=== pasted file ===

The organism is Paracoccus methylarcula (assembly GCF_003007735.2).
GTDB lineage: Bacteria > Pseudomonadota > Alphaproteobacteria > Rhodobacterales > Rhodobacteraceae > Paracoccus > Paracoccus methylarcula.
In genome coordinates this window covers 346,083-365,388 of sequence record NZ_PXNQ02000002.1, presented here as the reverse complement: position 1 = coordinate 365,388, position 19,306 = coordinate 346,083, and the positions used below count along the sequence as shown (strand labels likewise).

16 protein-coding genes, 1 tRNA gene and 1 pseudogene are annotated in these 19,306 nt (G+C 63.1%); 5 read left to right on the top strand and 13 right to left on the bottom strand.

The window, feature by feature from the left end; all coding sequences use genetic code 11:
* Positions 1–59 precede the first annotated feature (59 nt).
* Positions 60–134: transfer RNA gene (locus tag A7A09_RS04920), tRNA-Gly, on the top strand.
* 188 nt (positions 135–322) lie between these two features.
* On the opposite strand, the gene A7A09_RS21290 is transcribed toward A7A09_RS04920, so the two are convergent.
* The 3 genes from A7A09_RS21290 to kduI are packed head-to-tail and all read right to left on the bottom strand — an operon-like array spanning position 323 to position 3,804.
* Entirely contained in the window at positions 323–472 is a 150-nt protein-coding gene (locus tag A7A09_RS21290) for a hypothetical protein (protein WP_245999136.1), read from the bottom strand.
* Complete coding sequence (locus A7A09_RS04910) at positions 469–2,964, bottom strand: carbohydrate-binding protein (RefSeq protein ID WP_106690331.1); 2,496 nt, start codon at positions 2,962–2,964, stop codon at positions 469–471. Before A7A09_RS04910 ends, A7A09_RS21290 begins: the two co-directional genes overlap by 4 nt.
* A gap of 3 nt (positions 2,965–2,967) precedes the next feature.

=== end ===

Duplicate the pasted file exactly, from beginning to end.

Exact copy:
The organism is Paracoccus methylarcula (assembly GCF_003007735.2).
GTDB lineage: Bacteria > Pseudomonadota > Alphaproteobacteria > Rhodobacterales > Rhodobacteraceae > Paracoccus > Paracoccus methylarcula.
In genome coordinates this window covers 346,083-365,388 of sequence record NZ_PXNQ02000002.1, presented here as the reverse complement: position 1 = coordinate 365,388, position 19,306 = coordinate 346,083, and the positions used below count along the sequence as shown (strand labels likewise).

16 protein-coding genes, 1 tRNA gene and 1 pseudogene are annotated in these 19,306 nt (G+C 63.1%); 5 read left to right on the top strand and 13 right to left on the bottom strand.

The window, feature by feature from the left end; all coding sequences use genetic code 11:
* Positions 1–59 precede the first annotated feature (59 nt).
* Positions 60–134: transfer RNA gene (locus tag A7A09_RS04920), tRNA-Gly, on the top strand.
* 188 nt (positions 135–322) lie between these two features.
* On the opposite strand, the gene A7A09_RS21290 is transcribed toward A7A09_RS04920, so the two are convergent.
* The 3 genes from A7A09_RS21290 to kduI are packed head-to-tail and all read right to left on the bottom strand — an operon-like array spanning position 323 to position 3,804.
* Entirely contained in the window at positions 323–472 is a 150-nt protein-coding gene (locus tag A7A09_RS21290) for a hypothetical protein (protein WP_245999136.1), read from the bottom strand.
* Complete coding sequence (locus A7A09_RS04910) at positions 469–2,964, bottom strand: carbohydrate-binding protein (RefSeq protein ID WP_106690331.1); 2,496 nt, start codon at positions 2,962–2,964, stop codon at positions 469–471. Before A7A09_RS04910 ends, A7A09_RS21290 begins: the two co-directional genes overlap by 4 nt.
* A gap of 3 nt (positions 2,965–2,967) precedes the next feature.